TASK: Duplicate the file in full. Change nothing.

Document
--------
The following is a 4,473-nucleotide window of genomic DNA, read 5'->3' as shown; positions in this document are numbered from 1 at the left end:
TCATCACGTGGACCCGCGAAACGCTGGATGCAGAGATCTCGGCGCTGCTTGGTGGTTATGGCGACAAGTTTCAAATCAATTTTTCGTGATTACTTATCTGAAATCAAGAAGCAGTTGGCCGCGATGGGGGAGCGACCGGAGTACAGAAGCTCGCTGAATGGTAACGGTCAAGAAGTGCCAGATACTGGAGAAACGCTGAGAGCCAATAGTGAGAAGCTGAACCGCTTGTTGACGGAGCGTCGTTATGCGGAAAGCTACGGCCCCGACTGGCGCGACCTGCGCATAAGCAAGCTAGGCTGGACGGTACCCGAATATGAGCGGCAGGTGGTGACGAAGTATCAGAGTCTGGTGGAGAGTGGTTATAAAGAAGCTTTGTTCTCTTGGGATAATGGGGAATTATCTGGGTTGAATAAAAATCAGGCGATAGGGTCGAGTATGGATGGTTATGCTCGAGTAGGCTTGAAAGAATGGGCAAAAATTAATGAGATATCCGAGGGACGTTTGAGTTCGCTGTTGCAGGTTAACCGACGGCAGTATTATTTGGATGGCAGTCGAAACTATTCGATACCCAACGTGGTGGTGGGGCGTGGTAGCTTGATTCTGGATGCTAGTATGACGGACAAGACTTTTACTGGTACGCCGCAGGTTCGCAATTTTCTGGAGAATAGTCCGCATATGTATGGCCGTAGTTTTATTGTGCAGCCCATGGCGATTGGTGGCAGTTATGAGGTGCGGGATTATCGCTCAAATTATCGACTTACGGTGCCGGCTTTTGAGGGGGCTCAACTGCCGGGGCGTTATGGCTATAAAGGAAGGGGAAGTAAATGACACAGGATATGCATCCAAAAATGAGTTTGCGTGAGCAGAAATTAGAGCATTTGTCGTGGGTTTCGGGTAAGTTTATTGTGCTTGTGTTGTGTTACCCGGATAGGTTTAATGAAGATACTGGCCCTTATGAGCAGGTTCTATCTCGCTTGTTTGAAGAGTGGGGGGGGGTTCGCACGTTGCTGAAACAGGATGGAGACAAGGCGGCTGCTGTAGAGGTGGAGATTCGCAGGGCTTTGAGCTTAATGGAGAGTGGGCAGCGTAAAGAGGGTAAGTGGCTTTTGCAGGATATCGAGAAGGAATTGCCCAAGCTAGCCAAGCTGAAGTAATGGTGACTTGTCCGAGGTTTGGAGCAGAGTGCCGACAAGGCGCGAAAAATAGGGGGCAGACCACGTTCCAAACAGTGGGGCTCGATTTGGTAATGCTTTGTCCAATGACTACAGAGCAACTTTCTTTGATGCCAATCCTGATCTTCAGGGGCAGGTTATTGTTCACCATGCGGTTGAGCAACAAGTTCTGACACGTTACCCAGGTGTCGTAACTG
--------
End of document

The following is a 4,473-nucleotide window of genomic DNA, read 5'->3' as shown; positions in this document are numbered from 1 at the left end:
TCATCACGTGGACCCGCGAAACGCTGGATGCAGAGATCTCGGCGCTGCTTGGTGGTTATGGCGACAAGTTTCAAATCAATTTTTCGTGATTACTTATCTGAAATCAAGAAGCAGTTGGCCGCGATGGGGGAGCGACCGGAGTACAGAAGCTCGCTGAATGGTAACGGTCAAGAAGTGCCAGATACTGGAGAAACGCTGAGAGCCAATAGTGAGAAGCTGAACCGCTTGTTGACGGAGCGTCGTTATGCGGAAAGCTACGGCCCCGACTGGCGCGACCTGCGCATAAGCAAGCTAGGCTGGACGGTACCCGAATATGAGCGGCAGGTGGTGACGAAGTATCAGAGTCTGGTGGAGAGTGGTTATAAAGAAGCTTTGTTCTCTTGGGATAATGGGGAATTATCTGGGTTGAATAAAAATCAGGCGATAGGGTCGAGTATGGATGGTTATGCTCGAGTAGGCTTGAAAGAATGGGCAAAAATTAATGAGATATCCGAGGGACGTTTGAGTTCGCTGTTGCAGGTTAACCGACGGCAGTATTATTTGGATGGCAGTCGAAACTATTCGATACCCAACGTGGTGGTGGGGCGTGGTAGCTTGATTCTGGATGCTAGTATGACGGACAAGACTTTTACTGGTACGCCGCAGGTTCGCAATTTTCTGGAGAATAGTCCGCATATGTATGGCCGTAGTTTTATTGTGCAGCCCATGGCGATTGGTGGCAGTTATGAGGTGCGGGATTATCGCTCAAATTATCGACTTACGGTGCCGGCTTTTGAGGGGGCTCAACTGCCGGGGCGTTATGGCTATAAAGGAAGGGGAAGTAAATGACACAGGATATGCATCCAAAAATGAGTTTGCGTGAGCAGAAATTAGAGCATTTGTCGTGGGTTTCGGGTAAGTTTATTGTGCTTGTGTTGTGTTACCCGGATAGGTTTAATGAAGATACTGGCCCTTATGAGCAGGTTCTATCTCGCTTGTTTGAAGAGTGGGGGGGGGTTCGCACGTTGCTGAAACAGGATGGAGACAAGGCGGCTGCTGTAGAGGTGGAGATTCGCAGGGCTTTGAGCTTAATGGAGAGTGGGCAGCGTAAAGAGGGTAAGTGGCTTTTGCAGGATATCGAGAAGGAATTGCCCAAGCTAGCCAAGCTGAAGTAATGGTGACTTGTCCGAGGTTTGGAGCAGAGTGCCGACAAGGCGCGAAAAATAGGGGGCAGACCACGTTCCAAACAGTGGGGCTCGATTTGGTAATGCTTTGTCCAATGACTACAGAGCAACTTTCTTTGATGCCAATCCTGATCTTCAGGGGCAGGTTATTGTTCACCATGCGGTTGAGCAACAAGTTCTGACACGTTACCCAGGTGTCGTAACTG